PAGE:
Johnnie Hale grew up in Sumner, Mississippi. He remembers Emmett Till’s murder and the boy’s mother’s request for an open-casket. Hale later moved to Detroit, Michigan, where race relations were not much better than they had been in Sumner. He had trouble finding a job and witnessed the infamous race riots. He believes it is vital that young people know about black history so as not to repeat the past.
Mr. Hale’s oral history, part one:
Tallahatchie County – Interview with Johnnie Hale 01 from Winter Institute on Vimeo.
Part one of Mr. Hale’s oral history can also be viewed here.
A Delta native, Larry Willis talks about his involvement with the civil rights movement and the Emmett Till murder. He explains the happenings associated with the trial such as how people would react when someone black would try to share an opinion or attend the trial. Willis also talks about his opinions on the reopening of the Emmett Till case as well as his opinions on some elected officials.
Mr. Willis’s oral history, part one:
Tallahatchie County – Interview with Larry Willis 01 from Winter Institute on Vimeo.
Part one of his oral history can also be viewed here.
Betty Pearson discusses growing up in Clarksdale, MS. She describes the impact her family had on her attitude towards race relations, an early experience that impacted her worldview, and growing up in a segregated society. She also talks about being present at the Emmett Till trial and being around Neshoba County during the Philadelphia murders.
Part 1 of 24 of Betty Pearson’s interview:
Tallahatchie County – Interview with Betty Pearson 01 from Winter Institute on Vimeo.
Part 1 of 24 of the interview can also be found here.
Emmett Louis Till (July 25, 1941 – August 28, 1955) was an African-American teenager from Chicago, Illinois, who was brutally lynched near the small town of Drew in Sunflower County, Mississippi. His murder was one of the key events that led to the birth of the civil rights movement.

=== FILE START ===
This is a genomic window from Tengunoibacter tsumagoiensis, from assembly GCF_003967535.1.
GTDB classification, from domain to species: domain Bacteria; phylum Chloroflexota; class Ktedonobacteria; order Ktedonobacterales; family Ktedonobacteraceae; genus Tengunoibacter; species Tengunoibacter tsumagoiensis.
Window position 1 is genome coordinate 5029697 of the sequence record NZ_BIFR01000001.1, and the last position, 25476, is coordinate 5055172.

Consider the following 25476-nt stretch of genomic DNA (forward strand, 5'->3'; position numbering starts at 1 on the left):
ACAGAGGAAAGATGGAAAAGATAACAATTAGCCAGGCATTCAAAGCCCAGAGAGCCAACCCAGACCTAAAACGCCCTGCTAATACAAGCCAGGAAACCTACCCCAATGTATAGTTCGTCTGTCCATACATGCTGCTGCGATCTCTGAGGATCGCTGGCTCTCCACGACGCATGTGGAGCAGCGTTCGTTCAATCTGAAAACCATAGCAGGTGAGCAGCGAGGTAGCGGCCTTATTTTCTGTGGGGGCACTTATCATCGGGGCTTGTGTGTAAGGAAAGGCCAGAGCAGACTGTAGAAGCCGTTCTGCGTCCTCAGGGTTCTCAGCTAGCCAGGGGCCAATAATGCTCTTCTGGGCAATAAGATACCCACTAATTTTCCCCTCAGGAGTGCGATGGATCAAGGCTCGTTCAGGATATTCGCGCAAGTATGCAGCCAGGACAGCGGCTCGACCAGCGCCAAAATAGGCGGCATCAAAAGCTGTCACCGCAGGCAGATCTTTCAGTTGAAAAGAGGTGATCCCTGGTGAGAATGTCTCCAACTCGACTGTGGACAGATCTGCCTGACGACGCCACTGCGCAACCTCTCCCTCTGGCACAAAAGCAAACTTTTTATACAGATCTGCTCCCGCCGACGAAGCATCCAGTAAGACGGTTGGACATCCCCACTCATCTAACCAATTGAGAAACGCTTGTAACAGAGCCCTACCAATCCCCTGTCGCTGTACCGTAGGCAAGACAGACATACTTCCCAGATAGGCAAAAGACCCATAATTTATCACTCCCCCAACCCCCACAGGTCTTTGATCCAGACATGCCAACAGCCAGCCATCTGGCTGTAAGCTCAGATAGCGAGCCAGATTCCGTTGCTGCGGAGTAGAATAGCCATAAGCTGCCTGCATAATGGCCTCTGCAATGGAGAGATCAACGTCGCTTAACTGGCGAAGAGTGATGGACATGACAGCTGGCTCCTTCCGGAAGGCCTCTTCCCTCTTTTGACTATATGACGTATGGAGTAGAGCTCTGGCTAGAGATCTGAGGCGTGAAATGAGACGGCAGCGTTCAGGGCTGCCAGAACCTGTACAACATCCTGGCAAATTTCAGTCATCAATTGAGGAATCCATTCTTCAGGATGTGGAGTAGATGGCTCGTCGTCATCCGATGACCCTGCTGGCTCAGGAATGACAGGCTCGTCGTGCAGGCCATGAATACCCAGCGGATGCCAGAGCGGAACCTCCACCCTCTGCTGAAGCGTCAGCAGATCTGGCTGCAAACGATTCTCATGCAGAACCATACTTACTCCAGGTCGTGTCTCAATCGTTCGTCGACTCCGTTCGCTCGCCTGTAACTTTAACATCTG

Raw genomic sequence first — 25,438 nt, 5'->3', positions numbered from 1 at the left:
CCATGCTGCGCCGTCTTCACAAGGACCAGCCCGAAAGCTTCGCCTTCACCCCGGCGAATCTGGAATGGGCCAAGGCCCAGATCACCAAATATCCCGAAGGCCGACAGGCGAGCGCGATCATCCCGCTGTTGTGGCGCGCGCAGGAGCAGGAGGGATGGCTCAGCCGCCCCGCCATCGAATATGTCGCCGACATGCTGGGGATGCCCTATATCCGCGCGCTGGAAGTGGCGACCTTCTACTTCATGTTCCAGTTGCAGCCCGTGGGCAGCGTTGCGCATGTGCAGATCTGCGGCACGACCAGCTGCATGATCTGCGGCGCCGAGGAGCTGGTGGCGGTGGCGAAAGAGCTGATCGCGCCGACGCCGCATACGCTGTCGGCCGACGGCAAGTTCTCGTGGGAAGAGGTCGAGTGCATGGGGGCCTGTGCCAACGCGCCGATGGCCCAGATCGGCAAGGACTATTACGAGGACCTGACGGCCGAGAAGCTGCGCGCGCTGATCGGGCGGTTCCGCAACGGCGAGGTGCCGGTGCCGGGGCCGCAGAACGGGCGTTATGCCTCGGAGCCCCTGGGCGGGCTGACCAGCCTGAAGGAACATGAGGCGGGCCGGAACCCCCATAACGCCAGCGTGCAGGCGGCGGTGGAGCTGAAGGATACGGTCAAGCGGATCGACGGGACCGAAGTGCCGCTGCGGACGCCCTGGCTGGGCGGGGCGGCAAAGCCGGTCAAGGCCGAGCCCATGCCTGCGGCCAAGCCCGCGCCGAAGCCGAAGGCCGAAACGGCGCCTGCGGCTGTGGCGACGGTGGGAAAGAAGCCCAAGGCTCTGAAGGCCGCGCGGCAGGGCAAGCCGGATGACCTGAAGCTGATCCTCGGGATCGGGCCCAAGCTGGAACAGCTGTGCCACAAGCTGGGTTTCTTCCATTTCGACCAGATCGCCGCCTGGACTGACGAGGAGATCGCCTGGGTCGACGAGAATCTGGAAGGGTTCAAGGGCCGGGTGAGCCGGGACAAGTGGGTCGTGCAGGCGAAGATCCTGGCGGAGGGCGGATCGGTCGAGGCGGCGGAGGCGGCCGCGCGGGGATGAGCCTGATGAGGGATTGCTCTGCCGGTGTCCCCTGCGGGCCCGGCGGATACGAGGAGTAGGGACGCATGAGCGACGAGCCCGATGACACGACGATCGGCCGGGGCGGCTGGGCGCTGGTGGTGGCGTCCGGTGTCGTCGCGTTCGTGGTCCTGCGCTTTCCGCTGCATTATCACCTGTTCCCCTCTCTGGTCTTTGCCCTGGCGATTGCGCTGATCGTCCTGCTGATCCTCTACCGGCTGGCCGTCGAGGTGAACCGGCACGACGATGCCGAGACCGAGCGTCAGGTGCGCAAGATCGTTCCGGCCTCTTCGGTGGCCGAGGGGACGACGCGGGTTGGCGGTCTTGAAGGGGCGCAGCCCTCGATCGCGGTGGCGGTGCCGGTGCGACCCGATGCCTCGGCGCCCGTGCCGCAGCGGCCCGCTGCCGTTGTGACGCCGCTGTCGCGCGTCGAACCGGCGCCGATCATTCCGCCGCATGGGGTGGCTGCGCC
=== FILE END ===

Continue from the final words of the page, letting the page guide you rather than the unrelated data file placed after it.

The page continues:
In the summer of 1955, he left Chicago to visit his great uncle Moses Wright who lived in the small town of Money, Mississippi. Located in the Mississippi Delta, Till’s trip was taking him to a region where racially motivated murders were not unfamiliar. It has been estimated by some civil rights leaders that thousands of people have been lynched in this area. Racial tensions in the region were rising even higher after the United States Supreme Court’s 1954 decision in Brown v. Board of Education to end segregation in schools.
Till arrived on August 21, 1955. On August 24, he joined other teenagers as they went to Bryant’s Grocery and Meat Market to get some refreshments. The market was owned by a white couple, Roy and Carolyn Bryant, and primarily served black sharecroppers and their families. While in the store, it is alleged that Till whistled at, or flirted with, Carolyn Bryant. Emmett Till was known to have a speech impediment, and in order to speak clearly he would whistle softly before speaking. This action, explicit or not, greatly angered her and her husband who, along with his half-brother J.W. Milam, decided to “teach the boy a lesson.”
On August 28, at around 2:30 p.m., Bryant and his half brother, J.W. Milam, kidnapped Till from his uncle’s home. According to witnesses, they drove him to a weathered plantation shed in neighboring Sunflower County where they brutally beat him until he was unrecognizable. One of his eyes was gouged out and he was shot with a .45 caliber pistol. Then the pair, using barbed wire, attached a seventy-five pound cotton gin fan around Till’s neck to weigh his body down. His body was dumped into the Tallahatchie River near the small town of Glendora, MS. The boy’s corpse was found several days later, disfigured and decomposing in the Tallahatchie River. The boy’s body was so savagely beaten that Moses Wright could identify the body only by an initialed ring which had belonged to Emmett’s father, Louis Till.
J. W. Milam and Roy Bryant were arrested on August 29 after spending the night with relatives living in Ruleville, MS, only several miles away from where the murder actually took place. At first, both men admitted they had taken the boy from his great-uncle’s home but claimed they released him the same night.